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Black History Month

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Anastasia Daniels

on 19 February 2013

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Transcript of Black History Month

Black History Month:
A Time for Companionship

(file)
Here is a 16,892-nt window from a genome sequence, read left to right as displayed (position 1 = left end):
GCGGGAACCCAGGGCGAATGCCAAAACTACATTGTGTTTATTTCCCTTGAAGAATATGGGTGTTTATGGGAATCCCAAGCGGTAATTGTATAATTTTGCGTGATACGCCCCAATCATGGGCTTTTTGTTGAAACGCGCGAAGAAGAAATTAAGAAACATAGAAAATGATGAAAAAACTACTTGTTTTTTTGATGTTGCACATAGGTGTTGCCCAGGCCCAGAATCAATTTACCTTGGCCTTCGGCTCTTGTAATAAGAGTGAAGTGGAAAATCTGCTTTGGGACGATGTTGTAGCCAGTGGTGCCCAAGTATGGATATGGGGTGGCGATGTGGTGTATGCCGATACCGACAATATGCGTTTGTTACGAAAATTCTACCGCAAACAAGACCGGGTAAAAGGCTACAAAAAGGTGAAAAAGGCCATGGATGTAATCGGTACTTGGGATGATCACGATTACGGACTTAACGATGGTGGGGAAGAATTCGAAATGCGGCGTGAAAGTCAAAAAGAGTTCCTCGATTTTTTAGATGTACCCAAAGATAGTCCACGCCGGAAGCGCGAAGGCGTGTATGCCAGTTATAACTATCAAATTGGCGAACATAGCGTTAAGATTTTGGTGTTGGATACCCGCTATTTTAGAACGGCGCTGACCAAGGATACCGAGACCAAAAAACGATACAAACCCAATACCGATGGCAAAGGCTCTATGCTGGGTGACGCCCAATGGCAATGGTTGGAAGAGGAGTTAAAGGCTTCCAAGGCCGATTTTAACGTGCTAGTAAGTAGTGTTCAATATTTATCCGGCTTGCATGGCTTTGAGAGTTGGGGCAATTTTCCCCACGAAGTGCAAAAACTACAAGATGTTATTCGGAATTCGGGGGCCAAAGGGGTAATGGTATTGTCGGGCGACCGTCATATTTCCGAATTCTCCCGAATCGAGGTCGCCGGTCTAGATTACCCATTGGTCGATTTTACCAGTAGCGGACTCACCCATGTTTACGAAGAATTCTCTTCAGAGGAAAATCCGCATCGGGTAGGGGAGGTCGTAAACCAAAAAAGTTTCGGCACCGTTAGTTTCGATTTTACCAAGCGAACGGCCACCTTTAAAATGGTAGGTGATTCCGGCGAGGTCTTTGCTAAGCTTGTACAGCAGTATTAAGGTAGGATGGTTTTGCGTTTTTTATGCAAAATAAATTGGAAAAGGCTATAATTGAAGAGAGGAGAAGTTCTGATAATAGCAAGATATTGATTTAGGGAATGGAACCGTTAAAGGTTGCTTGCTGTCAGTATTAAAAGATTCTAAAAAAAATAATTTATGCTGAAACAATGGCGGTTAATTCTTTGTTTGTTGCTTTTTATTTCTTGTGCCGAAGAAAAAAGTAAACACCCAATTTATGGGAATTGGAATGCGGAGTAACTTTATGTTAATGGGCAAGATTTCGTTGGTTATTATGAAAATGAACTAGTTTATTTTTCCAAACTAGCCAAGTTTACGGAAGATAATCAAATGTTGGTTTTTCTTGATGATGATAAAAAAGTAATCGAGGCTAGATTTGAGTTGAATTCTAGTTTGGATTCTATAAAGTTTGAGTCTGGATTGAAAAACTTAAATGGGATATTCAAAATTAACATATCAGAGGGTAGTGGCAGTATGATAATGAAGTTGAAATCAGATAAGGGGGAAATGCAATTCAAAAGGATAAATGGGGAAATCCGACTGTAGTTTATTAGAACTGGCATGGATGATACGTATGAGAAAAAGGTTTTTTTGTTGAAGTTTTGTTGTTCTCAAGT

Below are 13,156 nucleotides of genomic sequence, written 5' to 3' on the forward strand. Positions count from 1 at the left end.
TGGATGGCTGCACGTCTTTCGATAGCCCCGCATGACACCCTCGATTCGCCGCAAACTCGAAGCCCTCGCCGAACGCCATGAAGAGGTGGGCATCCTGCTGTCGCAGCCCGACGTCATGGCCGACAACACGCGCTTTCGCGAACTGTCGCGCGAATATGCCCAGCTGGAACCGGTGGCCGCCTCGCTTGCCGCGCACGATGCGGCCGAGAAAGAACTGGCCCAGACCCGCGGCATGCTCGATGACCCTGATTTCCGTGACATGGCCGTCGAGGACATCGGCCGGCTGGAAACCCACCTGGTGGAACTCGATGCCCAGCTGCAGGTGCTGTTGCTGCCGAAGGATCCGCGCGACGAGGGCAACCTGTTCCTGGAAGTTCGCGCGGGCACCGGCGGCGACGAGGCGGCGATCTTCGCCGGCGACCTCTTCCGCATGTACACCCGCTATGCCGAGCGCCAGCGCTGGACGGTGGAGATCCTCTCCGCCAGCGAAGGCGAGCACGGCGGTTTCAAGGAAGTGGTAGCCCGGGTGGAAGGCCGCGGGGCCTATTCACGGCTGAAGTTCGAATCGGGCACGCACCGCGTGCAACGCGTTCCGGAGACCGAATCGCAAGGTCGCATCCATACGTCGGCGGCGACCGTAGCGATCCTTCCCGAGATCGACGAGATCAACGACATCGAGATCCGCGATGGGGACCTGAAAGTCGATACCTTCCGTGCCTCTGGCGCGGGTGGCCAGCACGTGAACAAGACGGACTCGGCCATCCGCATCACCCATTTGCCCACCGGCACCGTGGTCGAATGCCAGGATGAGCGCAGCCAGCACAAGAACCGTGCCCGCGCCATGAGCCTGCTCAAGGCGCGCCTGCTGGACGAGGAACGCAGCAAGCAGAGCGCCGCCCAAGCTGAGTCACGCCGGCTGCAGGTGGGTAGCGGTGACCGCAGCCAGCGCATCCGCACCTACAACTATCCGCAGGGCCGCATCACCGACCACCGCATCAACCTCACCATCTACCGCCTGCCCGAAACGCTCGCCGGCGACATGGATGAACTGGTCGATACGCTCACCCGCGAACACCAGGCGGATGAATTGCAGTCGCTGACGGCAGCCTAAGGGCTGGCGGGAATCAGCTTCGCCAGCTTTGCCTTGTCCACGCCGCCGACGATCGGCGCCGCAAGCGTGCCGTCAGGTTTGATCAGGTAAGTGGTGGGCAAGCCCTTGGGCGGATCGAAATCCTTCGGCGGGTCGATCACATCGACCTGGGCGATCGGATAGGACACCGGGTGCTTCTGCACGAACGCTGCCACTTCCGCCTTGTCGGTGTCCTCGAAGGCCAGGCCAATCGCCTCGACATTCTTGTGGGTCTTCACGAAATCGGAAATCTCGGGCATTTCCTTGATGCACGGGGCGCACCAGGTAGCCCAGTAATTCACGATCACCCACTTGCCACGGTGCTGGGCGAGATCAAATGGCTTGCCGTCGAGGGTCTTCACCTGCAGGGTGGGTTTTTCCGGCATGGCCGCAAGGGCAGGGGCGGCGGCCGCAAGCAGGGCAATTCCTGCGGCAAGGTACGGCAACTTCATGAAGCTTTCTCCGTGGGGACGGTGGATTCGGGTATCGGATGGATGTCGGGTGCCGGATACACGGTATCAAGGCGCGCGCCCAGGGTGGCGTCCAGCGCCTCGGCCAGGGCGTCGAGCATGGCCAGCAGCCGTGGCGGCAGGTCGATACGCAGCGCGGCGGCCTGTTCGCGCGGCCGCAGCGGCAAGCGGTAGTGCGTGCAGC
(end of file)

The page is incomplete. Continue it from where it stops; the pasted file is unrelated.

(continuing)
By: Anastasia Daniels Granville Woods Early Life 1878-1880 Adult Life Important Contributions 1887-1905 1905-1910 1856-1878 Lonnie Johnson Early Life 1973-1982 Adult Life Important Contributions 1989-Present Day Present day 1949-1969 Mae C. Jemison Early Life Adult Life Important Contributions 1987-1992 Present Day 1956-1973 Jerry Shelby 2002 Images 2007 2012 Augustus Jackson Catering Business 2007 2012 Lonnie Johnson is known for many things, but the thing that stands out is his Super Soaker. Lonnie Johnson was born on October 6, 1949 in Mobile Alabama. His father was a handyman and his children were very involved in his work. The kids also built their own toys. In the days of Mr. Johnson the towns were very segregated. Lonnie was the only African-American that participated in his high school sciences fair. He won first place and a year later in 1969 graduated from William High School as a member of its last segregated class. He earned a scholarship to Tuskegee University where his idol George Washington Carver once taught. Granville Woods was born in Columbus, Ohio on April 23, 1856. Granville learned his skills on the job. He went to school until the age of 10 and he started working as an aprentice in a machine shop. At some point he started taking private school classes at night becasue he was aware that education was neccesary. In his teens he took up a variety of jobs, one including a railroad engineer in a railroad machine shop. From 1876-1878, he lived in New York City taking courses in engineering and electricity- a course that would lead him to his destined career as a inventor. In the summer of 1878 was employed by the Springfield, Jackson and Pomeroy Railroad Company to work at the pumping stations. And then he was employed by Dayton and Southeastern Railway Company as an engineer. While he was inbetween jobs he started forming his own ideas for his own invention that he will be later famous for. The inductor telegraph!! He worked their until the spring of 1880. Sources: